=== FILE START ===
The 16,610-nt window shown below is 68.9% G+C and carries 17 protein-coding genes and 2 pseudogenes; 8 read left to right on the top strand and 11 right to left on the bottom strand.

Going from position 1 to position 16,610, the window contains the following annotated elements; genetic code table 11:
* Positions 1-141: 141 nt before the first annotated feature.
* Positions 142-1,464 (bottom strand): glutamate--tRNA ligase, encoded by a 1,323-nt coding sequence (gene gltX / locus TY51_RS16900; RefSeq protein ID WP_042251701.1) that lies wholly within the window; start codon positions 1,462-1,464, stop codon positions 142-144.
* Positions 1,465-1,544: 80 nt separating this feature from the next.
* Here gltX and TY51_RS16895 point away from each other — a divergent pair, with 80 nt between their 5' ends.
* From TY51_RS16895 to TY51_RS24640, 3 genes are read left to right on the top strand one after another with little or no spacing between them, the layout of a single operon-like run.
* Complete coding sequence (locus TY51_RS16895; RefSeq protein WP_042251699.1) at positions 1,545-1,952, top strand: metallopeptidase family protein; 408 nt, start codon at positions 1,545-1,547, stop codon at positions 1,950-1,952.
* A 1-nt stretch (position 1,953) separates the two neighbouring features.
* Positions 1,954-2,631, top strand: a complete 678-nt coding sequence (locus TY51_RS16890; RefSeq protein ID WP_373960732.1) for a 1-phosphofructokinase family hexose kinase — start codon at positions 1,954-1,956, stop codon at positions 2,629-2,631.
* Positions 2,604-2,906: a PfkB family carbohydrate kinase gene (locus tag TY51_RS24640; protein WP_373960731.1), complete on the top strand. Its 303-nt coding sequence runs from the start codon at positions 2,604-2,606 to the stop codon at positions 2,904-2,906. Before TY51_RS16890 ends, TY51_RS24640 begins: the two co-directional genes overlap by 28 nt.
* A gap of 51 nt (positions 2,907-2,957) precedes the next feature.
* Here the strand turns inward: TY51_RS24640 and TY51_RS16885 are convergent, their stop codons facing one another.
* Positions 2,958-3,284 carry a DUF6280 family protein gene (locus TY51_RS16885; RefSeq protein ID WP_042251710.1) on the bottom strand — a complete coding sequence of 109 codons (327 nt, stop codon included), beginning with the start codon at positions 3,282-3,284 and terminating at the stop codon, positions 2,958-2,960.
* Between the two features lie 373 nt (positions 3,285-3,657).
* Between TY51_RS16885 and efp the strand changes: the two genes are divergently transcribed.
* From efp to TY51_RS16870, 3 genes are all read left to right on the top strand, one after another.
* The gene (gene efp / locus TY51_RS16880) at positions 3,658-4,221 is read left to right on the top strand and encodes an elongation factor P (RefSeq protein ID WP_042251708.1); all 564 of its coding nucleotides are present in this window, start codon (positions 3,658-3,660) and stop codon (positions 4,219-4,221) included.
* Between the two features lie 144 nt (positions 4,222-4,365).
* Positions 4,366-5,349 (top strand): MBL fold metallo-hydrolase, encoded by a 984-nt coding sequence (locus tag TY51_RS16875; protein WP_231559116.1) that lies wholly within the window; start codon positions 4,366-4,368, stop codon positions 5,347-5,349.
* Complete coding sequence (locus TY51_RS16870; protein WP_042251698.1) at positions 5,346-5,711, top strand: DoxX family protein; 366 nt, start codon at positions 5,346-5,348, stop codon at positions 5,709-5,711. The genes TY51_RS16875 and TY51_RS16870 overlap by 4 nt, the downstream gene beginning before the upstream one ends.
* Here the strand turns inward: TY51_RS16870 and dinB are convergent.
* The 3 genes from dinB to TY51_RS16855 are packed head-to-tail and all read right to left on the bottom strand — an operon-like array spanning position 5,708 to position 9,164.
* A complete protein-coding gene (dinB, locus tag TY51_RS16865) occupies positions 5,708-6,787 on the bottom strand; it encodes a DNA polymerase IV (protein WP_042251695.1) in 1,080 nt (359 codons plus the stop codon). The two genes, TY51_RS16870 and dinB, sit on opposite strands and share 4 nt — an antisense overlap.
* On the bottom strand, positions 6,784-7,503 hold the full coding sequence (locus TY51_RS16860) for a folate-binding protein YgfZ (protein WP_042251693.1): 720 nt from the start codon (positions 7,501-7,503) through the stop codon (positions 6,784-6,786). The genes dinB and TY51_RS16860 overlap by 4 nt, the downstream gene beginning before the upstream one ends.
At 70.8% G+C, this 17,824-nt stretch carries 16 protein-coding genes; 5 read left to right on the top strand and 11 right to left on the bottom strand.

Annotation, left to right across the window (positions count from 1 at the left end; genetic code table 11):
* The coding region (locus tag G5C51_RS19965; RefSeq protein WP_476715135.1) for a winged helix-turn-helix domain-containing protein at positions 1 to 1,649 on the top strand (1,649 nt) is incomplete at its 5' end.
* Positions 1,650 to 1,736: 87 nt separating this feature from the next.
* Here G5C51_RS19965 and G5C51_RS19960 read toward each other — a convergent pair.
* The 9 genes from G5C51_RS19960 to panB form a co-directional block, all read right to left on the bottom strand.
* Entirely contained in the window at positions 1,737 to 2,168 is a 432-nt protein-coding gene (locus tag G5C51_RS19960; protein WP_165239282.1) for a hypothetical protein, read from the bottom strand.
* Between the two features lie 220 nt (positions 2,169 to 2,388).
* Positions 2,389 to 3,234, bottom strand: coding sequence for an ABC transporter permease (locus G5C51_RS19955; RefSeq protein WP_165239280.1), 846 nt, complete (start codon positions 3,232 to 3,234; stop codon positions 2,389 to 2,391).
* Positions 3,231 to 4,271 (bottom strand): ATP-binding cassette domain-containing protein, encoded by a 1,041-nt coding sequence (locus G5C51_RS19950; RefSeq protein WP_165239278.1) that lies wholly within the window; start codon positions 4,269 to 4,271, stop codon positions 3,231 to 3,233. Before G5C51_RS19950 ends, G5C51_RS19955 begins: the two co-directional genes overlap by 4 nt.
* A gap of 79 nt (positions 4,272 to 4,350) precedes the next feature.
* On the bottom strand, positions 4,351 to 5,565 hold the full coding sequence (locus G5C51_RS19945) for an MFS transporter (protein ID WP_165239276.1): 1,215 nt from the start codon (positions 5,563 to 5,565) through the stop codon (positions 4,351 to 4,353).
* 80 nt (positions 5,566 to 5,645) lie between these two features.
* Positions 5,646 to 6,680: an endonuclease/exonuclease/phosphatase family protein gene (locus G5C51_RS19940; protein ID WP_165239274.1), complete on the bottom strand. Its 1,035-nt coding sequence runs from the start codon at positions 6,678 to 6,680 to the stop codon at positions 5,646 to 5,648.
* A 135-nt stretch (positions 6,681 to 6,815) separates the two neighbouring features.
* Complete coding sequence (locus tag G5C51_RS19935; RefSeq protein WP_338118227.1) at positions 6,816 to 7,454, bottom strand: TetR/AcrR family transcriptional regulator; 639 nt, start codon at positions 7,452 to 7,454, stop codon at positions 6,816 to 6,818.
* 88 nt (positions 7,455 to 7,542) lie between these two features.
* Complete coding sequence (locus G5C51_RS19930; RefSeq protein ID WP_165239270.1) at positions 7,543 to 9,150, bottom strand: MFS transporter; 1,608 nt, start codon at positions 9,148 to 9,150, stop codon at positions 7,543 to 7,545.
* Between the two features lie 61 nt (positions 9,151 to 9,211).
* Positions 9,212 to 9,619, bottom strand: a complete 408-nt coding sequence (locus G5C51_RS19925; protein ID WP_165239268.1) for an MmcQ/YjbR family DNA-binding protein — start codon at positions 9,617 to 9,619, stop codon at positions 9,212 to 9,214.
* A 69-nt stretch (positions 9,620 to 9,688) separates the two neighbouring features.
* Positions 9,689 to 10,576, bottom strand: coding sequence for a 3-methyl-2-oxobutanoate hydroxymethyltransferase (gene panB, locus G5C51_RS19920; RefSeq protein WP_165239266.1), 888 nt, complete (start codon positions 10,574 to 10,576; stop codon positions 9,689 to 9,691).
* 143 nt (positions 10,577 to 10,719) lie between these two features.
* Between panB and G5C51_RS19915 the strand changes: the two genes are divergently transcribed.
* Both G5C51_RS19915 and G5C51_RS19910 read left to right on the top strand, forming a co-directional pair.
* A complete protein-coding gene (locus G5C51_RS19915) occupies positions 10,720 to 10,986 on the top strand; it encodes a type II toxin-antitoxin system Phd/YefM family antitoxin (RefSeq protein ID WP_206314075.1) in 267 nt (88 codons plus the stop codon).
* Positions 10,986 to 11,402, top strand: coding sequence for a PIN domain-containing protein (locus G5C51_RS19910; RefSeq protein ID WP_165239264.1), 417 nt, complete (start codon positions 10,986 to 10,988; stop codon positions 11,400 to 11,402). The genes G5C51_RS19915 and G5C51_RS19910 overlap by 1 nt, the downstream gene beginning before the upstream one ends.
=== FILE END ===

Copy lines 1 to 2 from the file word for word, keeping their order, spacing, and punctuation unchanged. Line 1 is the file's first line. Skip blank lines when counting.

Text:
The 16,610-nt window shown below is 68.9% G+C and carries 17 protein-coding genes and 2 pseudogenes; 8 read left to right on the top strand and 11 right to left on the bottom strand.

Going from position 1 to position 16,610, the window contains the following annotated elements; genetic code table 11: